We Are Doing More, Are We Getting Any Better?an Analysis Of The American College Of Surgeons National Surgical Quality Improvement Program (acs Nsqip) Database
Mimi Rosealie Borrelli, MBBS, MSc, BSc, Thor Stead, MSc, Victor King, MD, Benjamin Christian, MD, Jennifer Gass, MD, Paul Liu, MD, Erik Hoy, MD.
Brown, Providence, RI, USA.
PURPOSE: Lumpectomy for breast cancer has a risk of contour deformity particularly with larger volume resection or smaller native breast size.Combining tumor resection with principles of volume displacement and volume replacement, has been described as oncologically safe and is associated with improved aesthetic outcomes and greater patient satisfaction. Consequently, use of oncoplastic surgery (OPS) has been increasingly adopted over the past decade. We queried a national database to provide a current comparison of the outcomes of OPS versus traditional partial mastectomy.
METHODS: Data on all female patients with breast cancer who underwent OPS or traditional lumpectomy from 2005-2019 was retrieved from The American College of Surgeons National Surgical Quality Improvement Program (ACS NSQIP) database. OPS patients were defined as patients with concomitant current procedural terminology (CPT) codes identifying soft tissue transfer. T- and chi-squared tests were used to compare demographics and postoperative outcomes between OPS and traditional lumpectomy patients, and multivariable logistic analyses were performed to identify factors predictive of postoperative morbidity. The false discovery rate (FDR) was controlled for at the 5% level to diminish confounding effects and odds ratios were adjusted for comorbidities.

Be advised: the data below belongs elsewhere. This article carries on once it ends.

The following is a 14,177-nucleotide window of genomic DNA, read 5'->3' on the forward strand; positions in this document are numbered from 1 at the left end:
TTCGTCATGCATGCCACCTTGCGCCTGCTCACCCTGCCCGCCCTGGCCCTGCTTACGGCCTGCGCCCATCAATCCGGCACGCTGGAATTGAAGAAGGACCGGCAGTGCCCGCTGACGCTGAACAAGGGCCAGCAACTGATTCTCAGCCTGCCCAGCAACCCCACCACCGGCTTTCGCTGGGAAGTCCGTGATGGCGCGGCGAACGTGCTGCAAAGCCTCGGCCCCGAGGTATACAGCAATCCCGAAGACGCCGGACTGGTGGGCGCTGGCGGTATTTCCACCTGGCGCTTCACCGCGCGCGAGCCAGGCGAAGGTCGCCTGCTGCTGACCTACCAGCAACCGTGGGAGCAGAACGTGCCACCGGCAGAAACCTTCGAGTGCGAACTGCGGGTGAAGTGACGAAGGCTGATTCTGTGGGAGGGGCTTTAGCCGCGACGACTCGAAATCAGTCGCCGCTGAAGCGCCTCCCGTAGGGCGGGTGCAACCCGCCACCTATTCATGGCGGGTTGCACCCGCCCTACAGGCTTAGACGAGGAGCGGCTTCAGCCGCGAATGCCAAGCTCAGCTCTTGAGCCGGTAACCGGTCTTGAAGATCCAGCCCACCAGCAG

RESULTS: Data on 346,915 patients were analyzed; 38% (n=130,270) had oncoplastic surgery. The number of OPS increased from 244 cases in 2005/2006 to 20,410 cases in 2019. Compared with the lumpectomy group, OPS patients were younger, non-smokers, were less likely to have COPD or diabetes, and were more likely to have received neoadjuvant chemotherapy. Radiation did not differ between groups. OPS patients had a longer median operative times but shorter hospital stays; specifically, OPS operations lasted 61 minutes longer than lumpectomies (95%CI: 60.1-62.2 min, p<0.001) and OPS patients were discharged 0.67 days earlier from hospital (95%CI: 0.65-0.69, p<0.001). The most significant independent predictor of morbidity probability was OPS (controlling for diabetes, radiation, chemotherapy, COPD, smoking status); morbidity was 10.7% lower in patients who had OPS (95%CI: 10.3-11.0, p<0.001). Despite OPS involving longer procedures with greater tissue manipulation, OPS patients were 52.4% less likely to suffer wound dehiscence (p<0.001) and 21% less likely to suffer a wound infection (p<0.001). Rates of re-operation, readmission, sepsis, and wound closure did not significantly differ between patient groups.
CONCLUSION: This national data analysis revealed OPS is increasingly performed in the US. OPS does not increase risk for complications, and thus represents safe and effective surgery for women with breast cancer who are suitable candidates. In fact, OPS was associated with reduced morbidity and fewer complications, in contrast to our local experience and single-center studies. While techniques such as careful distribution of tension, reduction of dead-space, possible use of drains, and delicate handling of soft tissue may help improve patient outcomes, further exploring this discrepancy will be a focus of our future investigation. Plastic surgeons look to remain a definitive part of breast reconstruction, and oncoplastic surgery can either be viewed as a threat or an opportunity. Our suggest that we can help our colleagues and remain integral to the attainment of optimal outcomes for all breast cancer patients.
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